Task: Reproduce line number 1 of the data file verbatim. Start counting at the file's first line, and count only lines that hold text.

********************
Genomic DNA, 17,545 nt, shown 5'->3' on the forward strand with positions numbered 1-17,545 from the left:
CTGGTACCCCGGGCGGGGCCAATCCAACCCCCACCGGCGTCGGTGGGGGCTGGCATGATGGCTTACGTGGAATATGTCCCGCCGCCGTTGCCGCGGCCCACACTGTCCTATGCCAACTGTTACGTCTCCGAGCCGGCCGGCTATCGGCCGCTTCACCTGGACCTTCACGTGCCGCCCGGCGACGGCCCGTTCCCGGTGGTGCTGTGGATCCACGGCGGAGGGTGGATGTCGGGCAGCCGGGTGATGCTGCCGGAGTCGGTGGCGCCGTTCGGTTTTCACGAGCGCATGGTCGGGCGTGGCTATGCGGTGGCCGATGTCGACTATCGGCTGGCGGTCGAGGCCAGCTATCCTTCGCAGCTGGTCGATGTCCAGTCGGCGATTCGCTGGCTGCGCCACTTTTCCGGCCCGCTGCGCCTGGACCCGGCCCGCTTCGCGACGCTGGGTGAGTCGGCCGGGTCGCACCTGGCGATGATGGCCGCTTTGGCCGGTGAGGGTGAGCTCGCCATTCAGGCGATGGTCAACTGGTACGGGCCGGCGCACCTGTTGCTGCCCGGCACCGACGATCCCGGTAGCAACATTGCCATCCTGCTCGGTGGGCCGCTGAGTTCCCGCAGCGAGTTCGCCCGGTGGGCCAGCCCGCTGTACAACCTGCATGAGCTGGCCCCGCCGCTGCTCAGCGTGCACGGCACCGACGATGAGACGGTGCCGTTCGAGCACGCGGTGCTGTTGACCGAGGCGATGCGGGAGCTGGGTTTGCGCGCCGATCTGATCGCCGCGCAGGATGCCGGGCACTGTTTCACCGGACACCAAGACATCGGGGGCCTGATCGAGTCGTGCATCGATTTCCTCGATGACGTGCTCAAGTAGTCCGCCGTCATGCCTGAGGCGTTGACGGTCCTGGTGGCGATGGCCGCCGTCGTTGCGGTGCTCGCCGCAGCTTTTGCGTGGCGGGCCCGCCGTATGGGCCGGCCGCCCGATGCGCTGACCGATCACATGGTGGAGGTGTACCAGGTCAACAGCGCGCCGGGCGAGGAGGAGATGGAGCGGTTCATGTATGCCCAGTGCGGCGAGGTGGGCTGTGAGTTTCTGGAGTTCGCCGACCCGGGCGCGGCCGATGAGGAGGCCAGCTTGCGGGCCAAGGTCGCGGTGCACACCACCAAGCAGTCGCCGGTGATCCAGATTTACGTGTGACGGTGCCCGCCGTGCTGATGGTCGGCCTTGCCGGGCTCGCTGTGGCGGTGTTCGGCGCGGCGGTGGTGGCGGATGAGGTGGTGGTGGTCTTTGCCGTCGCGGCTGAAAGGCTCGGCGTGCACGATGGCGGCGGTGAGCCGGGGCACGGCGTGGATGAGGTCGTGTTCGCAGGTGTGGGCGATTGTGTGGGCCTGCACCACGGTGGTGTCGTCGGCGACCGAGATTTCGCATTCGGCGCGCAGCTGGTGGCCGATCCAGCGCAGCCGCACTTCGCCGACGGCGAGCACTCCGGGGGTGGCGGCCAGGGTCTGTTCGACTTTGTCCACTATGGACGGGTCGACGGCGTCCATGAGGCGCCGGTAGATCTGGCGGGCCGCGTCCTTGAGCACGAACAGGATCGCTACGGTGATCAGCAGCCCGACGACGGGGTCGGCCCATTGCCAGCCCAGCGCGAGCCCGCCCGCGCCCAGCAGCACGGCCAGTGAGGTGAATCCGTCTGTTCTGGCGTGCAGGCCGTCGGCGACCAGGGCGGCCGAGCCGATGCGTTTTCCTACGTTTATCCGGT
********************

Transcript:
Genomic DNA, 17,545 nt, shown 5'->3' on the forward strand with positions numbered 1-17,545 from the left: